Friday, July 31, 2009

Not as Secular as We Think

While many like to complain about the secular nature of the State of Israel, I often comment that secular Israelis are not as anti-religious as they seem. Many lay Tefillin, celebrate Shabbat with family members, fast on Tisha B'av and Yom Kippur, observe some level of kashrut, and care very much about Jewish ritual life. I saw a recent survey that seemed to agree with my sentiments.
Yediot Achronot (a very secular newspaper) published a survey taken on Tisha B'av that asked average Israelis whether they wanted the Beit Hamikdash to be rebuilt. To my pleasant surprise, 64% - almost two-thirds, and nearly half of secular Israelis said yes, they would like to see the Beit Hamikdash rebuilt. Rebuilding the Beit Hamikdash is a pretty abstract idea, so I personally would have expected people who identify themselves as "secular" not to care much about the Beit Hamikdash. But apparently they do, and that's a great thing.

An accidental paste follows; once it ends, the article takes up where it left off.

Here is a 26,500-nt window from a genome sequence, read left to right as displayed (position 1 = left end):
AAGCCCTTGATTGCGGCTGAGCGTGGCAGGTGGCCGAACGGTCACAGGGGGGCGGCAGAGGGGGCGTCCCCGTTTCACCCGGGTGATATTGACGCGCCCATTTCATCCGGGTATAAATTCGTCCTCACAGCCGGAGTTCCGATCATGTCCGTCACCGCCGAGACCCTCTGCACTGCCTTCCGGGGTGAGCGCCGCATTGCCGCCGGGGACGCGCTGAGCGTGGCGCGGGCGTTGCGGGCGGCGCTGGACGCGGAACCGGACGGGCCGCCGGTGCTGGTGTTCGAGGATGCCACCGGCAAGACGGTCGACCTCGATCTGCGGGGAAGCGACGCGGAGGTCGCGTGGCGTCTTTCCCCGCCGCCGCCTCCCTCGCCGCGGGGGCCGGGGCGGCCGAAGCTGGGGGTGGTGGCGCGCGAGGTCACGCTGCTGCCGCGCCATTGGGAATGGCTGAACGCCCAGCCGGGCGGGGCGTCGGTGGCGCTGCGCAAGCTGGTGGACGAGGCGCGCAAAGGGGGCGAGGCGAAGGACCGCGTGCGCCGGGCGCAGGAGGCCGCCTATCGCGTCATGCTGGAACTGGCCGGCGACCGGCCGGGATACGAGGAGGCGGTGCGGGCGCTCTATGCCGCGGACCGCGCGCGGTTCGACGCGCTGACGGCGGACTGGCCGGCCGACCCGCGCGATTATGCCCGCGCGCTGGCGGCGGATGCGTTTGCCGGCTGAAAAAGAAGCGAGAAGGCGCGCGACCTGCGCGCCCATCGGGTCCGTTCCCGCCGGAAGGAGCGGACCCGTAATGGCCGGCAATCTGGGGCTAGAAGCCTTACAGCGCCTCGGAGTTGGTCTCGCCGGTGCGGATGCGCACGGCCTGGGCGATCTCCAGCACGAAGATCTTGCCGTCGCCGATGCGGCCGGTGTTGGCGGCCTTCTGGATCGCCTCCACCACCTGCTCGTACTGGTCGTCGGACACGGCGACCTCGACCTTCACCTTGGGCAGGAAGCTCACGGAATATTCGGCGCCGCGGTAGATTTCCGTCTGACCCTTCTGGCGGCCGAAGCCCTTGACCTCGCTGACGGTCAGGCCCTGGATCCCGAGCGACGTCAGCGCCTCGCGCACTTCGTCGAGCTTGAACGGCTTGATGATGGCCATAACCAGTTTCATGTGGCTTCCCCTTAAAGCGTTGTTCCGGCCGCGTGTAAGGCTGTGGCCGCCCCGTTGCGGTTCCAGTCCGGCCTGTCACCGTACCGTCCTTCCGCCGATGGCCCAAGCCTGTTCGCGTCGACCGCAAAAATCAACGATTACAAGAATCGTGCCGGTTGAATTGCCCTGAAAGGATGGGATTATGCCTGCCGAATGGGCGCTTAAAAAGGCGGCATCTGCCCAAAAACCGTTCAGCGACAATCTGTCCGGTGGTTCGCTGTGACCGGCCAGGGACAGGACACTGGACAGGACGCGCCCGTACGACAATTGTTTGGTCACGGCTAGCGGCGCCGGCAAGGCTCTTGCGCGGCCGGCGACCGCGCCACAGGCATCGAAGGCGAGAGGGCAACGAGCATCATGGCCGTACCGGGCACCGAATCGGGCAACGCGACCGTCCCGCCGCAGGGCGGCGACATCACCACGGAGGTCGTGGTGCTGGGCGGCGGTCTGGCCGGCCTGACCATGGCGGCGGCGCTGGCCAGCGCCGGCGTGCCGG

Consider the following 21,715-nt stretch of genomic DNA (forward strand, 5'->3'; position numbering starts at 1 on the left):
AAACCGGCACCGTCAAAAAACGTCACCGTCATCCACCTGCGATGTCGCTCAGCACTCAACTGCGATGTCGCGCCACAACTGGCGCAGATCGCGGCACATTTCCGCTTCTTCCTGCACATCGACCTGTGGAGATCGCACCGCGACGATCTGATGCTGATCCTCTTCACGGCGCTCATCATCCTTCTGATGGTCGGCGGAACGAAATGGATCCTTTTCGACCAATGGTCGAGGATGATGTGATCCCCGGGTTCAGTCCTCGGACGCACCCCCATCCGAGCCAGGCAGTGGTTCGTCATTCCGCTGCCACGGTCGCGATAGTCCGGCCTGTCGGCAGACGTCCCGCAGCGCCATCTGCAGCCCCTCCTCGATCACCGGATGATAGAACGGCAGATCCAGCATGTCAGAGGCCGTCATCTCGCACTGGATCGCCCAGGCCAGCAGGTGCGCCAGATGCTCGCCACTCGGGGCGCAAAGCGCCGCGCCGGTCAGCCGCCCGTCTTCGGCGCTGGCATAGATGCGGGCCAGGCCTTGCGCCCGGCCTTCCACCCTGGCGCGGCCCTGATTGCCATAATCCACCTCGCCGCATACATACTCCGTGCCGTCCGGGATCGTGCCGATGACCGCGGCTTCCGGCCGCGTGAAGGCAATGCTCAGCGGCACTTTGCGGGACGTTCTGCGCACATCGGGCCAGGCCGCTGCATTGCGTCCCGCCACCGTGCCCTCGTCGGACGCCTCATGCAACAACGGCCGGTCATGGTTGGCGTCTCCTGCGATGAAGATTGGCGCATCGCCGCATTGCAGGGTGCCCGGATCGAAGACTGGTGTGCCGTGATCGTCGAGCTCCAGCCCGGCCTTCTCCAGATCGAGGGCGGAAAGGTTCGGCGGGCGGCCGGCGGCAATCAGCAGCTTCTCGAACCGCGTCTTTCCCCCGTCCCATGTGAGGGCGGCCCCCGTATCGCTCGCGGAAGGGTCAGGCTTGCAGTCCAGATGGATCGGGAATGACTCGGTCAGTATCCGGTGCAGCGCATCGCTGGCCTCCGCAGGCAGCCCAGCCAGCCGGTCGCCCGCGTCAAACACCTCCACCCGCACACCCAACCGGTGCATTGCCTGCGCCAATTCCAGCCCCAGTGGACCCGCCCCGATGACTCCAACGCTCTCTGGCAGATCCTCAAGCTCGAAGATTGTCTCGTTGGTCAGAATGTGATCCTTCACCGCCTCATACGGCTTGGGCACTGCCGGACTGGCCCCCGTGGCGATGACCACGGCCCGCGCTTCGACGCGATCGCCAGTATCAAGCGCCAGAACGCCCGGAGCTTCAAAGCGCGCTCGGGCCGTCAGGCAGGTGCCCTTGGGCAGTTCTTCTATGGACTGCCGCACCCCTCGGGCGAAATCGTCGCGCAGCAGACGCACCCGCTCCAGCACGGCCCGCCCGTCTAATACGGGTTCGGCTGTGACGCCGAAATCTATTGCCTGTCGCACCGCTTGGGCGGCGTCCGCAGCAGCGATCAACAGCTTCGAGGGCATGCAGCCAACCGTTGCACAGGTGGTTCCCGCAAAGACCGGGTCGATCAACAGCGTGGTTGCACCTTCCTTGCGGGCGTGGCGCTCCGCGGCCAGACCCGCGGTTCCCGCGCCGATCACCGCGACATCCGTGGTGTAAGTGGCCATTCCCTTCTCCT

1 comment:

  1. Could we rebuild the Beit Hamikdash within a secular democracy?


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